December 16, 2008
Cello recitals have rarely created the kind of audience reactions witnessed Thursday evening at Herbst Theatre, under the auspices of San Francisco Performances. There, cellist Alisa Weilerstein and pianist Inon Barnatan blew the crowd away with several performances of a lifetime — all the while largely avoiding repertoire that is frequently performed. That's doing it the hard way.
Weilerstein opened with Beethoven's Sonata No. 5 in D Major, Op. 102, No. 2, followed by Zoltán Kodály's Sonata for Solo Cello, Op. 8. Following intermission, pianist Barnatan soloed with Chopin's Barcarolle in F-sharp Major, Op. 60 before another Weilerstein solo performance of Omaramor (1991) by Argentinean composer Osvaldo Golijov. The program was rounded off with Chopin's large Sonata in G Minor, Op. 65.
While all the performances were fine, the performances of Kodály's big dreadnaught unaccompanied Sonata and of Chopin's Sonata with piano set a new standard of excellence, in my experience. The Kodály is easily the largest, most imposing, and most difficult composition to date for solo cello. All sorts of special techniques are employed, such as left hand pizzicatos while simultaneously bowing the strings, fierce double stops at fast tempos, plus excursions into the instrument's ionosphere at the very top of the fingerboard.
It is made no easier by the fact that the lowest string has to be tuned down from C to B. This scordatura false tuning means that the notes are not where the cellist is accustomed to finding them. In a work with a 35-minute-plus running time — 36 if you play it really well — it all amounts to a heroic effort at concentration throughout. Enter the fatigue factor.
That false tuning goes all the way back to early lute and violin music, though that historical fact doesn't make it feel any more comfortable for the cellist. It does, however, give a bit more resonance to Kodály's B-Minor tonality. The odds against a listener's hearing a completely note-perfect, emotionally controlled presentation over the course of the score's three movements are more than he can expect, apart from a recording. Recordings can be edited into perfection. But, by Zoltán!, Weilerstein pulled it all off brilliantly, and managed to made it seem almost effortless.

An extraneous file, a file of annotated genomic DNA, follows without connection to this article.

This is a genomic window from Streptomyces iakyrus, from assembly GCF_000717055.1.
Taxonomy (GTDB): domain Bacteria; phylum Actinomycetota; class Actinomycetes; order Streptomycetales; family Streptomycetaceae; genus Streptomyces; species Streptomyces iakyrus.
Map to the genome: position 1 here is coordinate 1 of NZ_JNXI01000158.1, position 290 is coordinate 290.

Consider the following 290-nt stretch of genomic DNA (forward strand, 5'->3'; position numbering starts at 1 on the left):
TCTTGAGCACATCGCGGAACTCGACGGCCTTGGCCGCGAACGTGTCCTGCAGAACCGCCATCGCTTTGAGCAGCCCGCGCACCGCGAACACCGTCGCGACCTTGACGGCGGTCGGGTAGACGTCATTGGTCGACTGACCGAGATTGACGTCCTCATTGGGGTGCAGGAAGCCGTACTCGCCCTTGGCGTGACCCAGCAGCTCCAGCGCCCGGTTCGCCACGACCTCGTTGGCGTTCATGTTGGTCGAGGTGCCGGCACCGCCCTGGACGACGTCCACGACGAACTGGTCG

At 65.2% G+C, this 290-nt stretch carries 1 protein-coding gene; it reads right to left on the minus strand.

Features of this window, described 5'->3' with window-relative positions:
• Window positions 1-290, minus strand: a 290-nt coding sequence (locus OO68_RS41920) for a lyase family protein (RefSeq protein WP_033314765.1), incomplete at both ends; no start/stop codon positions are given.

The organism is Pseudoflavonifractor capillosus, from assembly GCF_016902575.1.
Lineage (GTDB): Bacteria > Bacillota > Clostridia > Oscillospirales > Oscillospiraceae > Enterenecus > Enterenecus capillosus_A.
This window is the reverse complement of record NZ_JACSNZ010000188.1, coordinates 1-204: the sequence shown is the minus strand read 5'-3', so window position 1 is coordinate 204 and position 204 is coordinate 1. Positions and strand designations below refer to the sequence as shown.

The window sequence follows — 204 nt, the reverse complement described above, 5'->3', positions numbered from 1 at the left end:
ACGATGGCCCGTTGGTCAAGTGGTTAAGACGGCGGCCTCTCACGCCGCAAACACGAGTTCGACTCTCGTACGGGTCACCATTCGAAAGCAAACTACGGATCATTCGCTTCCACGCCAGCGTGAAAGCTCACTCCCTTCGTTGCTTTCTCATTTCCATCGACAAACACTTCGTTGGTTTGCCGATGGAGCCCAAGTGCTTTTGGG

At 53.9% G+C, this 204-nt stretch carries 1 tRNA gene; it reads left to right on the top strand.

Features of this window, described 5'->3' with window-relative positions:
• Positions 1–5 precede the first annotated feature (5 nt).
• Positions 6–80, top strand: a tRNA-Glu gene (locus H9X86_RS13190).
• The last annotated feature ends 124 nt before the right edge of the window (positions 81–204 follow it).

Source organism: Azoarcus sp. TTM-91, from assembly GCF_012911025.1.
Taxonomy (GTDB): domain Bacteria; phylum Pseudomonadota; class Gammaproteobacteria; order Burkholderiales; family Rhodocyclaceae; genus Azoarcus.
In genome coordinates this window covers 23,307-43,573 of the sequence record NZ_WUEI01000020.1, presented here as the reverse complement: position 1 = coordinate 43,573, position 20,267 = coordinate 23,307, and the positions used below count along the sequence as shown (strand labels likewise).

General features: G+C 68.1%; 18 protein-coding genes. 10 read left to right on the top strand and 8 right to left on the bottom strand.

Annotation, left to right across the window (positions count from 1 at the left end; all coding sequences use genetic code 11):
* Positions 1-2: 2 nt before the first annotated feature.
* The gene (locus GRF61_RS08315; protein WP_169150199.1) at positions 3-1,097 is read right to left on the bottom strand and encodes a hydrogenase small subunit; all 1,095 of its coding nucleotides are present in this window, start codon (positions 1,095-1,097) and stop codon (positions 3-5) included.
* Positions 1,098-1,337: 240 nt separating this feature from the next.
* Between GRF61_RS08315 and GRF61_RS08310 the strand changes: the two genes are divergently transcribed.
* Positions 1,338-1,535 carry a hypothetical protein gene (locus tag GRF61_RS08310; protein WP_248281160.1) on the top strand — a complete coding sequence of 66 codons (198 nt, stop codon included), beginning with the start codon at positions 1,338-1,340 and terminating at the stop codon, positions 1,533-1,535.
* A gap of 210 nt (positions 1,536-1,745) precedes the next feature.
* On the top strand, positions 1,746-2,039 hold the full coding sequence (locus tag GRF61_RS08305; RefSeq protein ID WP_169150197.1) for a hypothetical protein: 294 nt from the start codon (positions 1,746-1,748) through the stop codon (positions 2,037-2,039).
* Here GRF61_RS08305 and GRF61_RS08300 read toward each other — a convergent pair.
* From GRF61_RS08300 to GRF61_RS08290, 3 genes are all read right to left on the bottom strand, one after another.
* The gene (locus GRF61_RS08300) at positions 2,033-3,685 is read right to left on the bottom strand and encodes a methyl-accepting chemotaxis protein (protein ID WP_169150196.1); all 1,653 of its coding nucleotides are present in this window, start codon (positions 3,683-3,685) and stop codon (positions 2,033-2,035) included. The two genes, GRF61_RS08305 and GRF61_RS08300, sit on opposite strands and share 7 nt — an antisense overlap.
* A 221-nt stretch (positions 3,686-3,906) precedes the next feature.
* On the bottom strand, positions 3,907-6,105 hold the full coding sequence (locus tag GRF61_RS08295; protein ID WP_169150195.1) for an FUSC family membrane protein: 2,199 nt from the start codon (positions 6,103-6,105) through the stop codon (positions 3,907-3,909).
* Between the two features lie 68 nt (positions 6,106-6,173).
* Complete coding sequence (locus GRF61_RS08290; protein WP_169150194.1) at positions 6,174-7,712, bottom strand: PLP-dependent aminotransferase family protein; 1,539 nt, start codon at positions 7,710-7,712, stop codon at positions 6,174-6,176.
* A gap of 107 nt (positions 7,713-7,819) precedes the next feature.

The performance drove the audience into something approaching hysteria. One person seated near me was heard to say, "I feel exhausted just listening to it." I, on the other hand, simply sat there, wondering if I'd just heard what I obviously had. This didn't make it any less discombobulating.
Chopin's late Sonata offers a different sort of problem. First, it is not intuitively strong music. Then too, it sounds more like a piano sonata with a lesser cello part tagged on. All the bravura — and there's lots of it — is handed to the pianist. But here the high musicianship of this pair pulled it off, greatly helped by the excellent pianism of Barnatan.
His sense of color and fidelity to dynamic markings were remarkable in themselves. Meantime, Weilerstein's glowing sound and feeling for phrasing proved important assets. The Sonata ended up sounding more convincingly strong and better made than I had ever imagined it could be.
Golijov's Omaramor, a compound of omar and amor, is set as rhapsodic variations on a song (My Beloved Buenos Aires) by Argentina's musical hero, Carlos Gardel. A singing composer and a handsome actor of the mid-1920s to 1930s, Gardel did much to internationalize tango. He died in young middle age in a 1935 plane crash, yet his recordings are still much played and loved in his native land. He receives a sort of unbridled admiration that is analogous to the Austrian deification of Mozart. (You artists want to be idolized after death? Die young!)
It's a very flashy virtuoso piece commissioned by the Omar del Carlos Tanglewood Fellowship, named after the exiled Argentinean playwright. The success of Omaramor depends heavily on the virtuosity of the cellist playing it. With Weilerstein on stage, success was assured. Yet, purely as a piece of music, Omaramor doesn't scan very well. I did not get a sense of its moving smoothly from one episode to the next. Rather, I could almost hear every time Golijov put the pencil down for the night.
The duo offered a most assertive account of the Beethoven Fifth Sonata during its first and fourth movements, wonderfully balanced to bring out all the interweaving lines. Yet the high point turned out to be the charm of the Scherzo and the melting lyricism of the rather long slow movement.
Weilerstein and Barnatan played the entire program as if they were a single telepathic unit. She could be facing the audience and he not watching her, yet all entrances or sudden chords were precisely played together at the same instant. No head bobbing or other gestures accounted for that, as there was no sign of either.
Barnatan, needless to say, played a wonderfully adroit performance of Chopin's giant nocturne, his Barcarolle. There was something about F-sharp keys, whether major or minor, that always brought out a special depth in Chopin. His big F-sharp Minor Polonaise, Op. 44, is sometimes nicknamed "The Tragic," and boy, is it ever.
Despite the Barcarolle's major key, there's something terribly melancholic about the piece, even when the music sounds superficially pleasant, as in Schubert's smiling-through-tears music. Capturing that knife's edge of style is horribly difficult, and Barnatan landed right on the spot of the matter. He simply played it with just enough rubato, free of exaggerations.
When all was done, the audience called the performers out for bow after bow after bow, and on and on, until the artists realized that an encore was not being asked — it was being demanded. So out they came to play Mendelssohn's modest Song Without Words, Op. 109.